Christ Church, Ore facts for kids
Quick facts for kidsChrist Church
The church from the east
|Location||Old London Road, Ore, Hastings, East Sussex|
|Denomination||Church of England|
|Founded||23 November 1858|
|Founder(s)||Rev. W.T. Turner|
|Heritage designation||Grade II|
|Designated||14 September 1976|
|Architect(s)||Alexander Dick Gough|
|Construction cost||£4,268 (£315,400 in 2022)2018|
|Parish||Ore: Christ Church|
|Deanery||Rural Deanery of Hastings|
|Archdeaconry||Lewes and Hastings|
Christ Church is an Anglican church in the Ore area of the town and borough of Hastings, one of six local government districts in the English county of East Sussex. It is one of three Anglican churches with this dedication in the borough. The Decorated Gothic-style church, in the centre of a village which has been surrounded by suburban development, was built in 1858 to supplement Ore's parish church, St Helen's. The most distinctive structural feature, a corner bell turret, has been described as both "outstanding" and "very naughty" by architectural historians. English Heritage has listed the building at Grade II for its architectural and historical importance.
The ancient Cinque Port and fishing town of Hastings evolved into a seaside resort in the 19th century. The arrival of two separate railway routes from London (one via Lewes, the other via Tunbridge Wells) and improved road links helped this; the population doubled from about 11,000 a few years before these developments to 23,000 20 years later. The town, previously focused around the seafront area, grew inland, and Ore—a small linear village on the road to Rye—was gradually absorbed into the urban area. It was first recorded in the early 12th century, although its Anglo-Saxon name (derived from ora, meaning a ridge or slope) suggests earlier settlement, and a parish church was built on high ground to the northwest, near Ore manor house, in the 12th century. There were a few cottages around it until the mid-19th century, but by that time the focus of Ore's development had moved decisively to the area around the main road and Fairlight Down (assisted by the construction of a barracks at Halton and the conversion of the road to turnpike status).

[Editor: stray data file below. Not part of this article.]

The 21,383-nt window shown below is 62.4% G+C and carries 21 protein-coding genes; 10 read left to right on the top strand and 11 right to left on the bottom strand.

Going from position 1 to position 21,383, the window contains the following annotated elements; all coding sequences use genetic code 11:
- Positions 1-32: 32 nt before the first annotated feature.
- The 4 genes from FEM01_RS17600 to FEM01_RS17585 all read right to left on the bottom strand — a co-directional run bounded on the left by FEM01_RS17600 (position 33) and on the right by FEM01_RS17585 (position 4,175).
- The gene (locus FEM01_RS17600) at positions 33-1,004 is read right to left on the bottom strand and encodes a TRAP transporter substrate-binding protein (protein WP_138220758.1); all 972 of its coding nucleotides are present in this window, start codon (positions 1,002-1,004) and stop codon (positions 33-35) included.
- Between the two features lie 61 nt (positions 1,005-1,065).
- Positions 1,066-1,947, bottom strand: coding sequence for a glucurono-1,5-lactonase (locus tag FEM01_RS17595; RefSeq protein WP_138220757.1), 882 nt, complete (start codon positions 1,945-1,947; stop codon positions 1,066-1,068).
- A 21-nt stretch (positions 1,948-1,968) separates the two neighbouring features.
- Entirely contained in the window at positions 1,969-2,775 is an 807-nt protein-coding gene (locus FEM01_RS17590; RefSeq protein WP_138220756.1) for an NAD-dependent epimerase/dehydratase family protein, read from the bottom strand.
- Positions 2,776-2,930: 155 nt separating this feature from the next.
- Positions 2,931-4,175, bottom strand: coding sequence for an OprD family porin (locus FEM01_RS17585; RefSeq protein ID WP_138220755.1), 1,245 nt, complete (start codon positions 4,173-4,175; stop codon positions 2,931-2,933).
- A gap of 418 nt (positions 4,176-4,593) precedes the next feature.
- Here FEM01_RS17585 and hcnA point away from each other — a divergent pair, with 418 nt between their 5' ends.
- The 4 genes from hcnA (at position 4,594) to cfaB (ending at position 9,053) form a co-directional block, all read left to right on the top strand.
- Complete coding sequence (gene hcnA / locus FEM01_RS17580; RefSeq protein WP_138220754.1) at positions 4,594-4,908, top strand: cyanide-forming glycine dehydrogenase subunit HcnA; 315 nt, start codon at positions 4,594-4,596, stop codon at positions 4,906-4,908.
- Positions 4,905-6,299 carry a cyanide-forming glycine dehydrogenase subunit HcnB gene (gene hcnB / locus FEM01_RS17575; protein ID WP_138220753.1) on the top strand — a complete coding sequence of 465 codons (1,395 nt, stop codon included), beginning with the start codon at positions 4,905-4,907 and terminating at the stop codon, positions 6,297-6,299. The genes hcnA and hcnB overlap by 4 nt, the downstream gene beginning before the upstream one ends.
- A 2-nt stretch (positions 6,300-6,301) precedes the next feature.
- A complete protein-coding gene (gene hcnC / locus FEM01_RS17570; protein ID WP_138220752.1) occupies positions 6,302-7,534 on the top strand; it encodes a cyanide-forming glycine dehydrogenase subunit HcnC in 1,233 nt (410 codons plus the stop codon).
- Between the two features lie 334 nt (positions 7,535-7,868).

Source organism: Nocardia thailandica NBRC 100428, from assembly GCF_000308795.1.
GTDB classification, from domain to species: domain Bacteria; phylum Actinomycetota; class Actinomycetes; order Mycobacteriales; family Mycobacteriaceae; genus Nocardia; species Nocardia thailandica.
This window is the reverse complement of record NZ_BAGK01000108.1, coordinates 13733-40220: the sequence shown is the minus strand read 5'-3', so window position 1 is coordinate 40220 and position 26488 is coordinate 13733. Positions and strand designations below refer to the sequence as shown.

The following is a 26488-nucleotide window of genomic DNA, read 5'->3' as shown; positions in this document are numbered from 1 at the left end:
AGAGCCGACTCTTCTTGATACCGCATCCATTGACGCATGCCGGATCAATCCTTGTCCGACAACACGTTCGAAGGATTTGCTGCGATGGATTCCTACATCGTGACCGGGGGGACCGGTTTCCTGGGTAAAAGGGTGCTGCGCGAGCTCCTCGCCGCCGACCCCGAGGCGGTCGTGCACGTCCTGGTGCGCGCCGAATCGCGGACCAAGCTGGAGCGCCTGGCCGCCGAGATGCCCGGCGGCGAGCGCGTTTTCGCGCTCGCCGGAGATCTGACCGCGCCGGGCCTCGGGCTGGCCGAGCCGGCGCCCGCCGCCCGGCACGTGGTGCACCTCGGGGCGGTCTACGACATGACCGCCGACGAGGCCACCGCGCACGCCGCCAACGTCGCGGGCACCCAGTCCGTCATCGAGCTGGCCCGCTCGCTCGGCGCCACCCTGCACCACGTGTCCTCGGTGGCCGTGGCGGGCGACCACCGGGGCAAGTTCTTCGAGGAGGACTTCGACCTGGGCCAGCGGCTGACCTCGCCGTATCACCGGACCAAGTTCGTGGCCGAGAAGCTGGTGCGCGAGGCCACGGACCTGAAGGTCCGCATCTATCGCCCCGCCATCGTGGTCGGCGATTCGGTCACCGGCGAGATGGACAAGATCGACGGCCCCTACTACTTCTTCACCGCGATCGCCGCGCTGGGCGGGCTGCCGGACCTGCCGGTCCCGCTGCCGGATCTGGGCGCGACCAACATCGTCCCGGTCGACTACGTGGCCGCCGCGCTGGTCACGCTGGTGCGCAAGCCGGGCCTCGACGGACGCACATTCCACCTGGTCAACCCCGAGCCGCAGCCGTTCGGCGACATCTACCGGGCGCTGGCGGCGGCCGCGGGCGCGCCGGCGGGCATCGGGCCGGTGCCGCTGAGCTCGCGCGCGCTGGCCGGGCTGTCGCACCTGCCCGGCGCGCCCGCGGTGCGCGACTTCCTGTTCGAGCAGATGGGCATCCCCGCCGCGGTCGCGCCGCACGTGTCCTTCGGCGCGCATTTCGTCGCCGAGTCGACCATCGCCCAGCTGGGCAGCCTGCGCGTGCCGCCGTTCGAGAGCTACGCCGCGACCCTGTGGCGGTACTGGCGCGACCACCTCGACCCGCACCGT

As well as being distant from the growing village, St Helen's Church was small and in a ruinous condition. A replacement church was planned (and eventually built in 1869); but before that the rector of the church, Rev. W.T. Turner, decided to found a new church closer to the centre of population. Ore had become a poor, working-class area affected by unemployment and poverty (the workhouse was twice replaced with a larger building), and he wanted to provide greater spiritual support to the growing population.
Architect and engineer Alexander Dick Gough was commissioned for the work. Closely associated until 1848 with Robert Lewis Roumieu, who was known for curious and distinctive Gothic designs, Gough's ecclesiastical work often showed unusual touches and was sometimes criticised in the influential journal The Ecclesiologist. Most of his churches were in London; Christ Church was his only commission in Sussex. He submitted his design in 1858, and the church was built over the course of the next year at a cost of £4,268 (equivalent to £315,400 in 2022).2018 The foundation stone was placed by local philanthropist and church benefactor Countess Waldegrave on 23 November 1858. At first, the church was an unparished chapel of ease.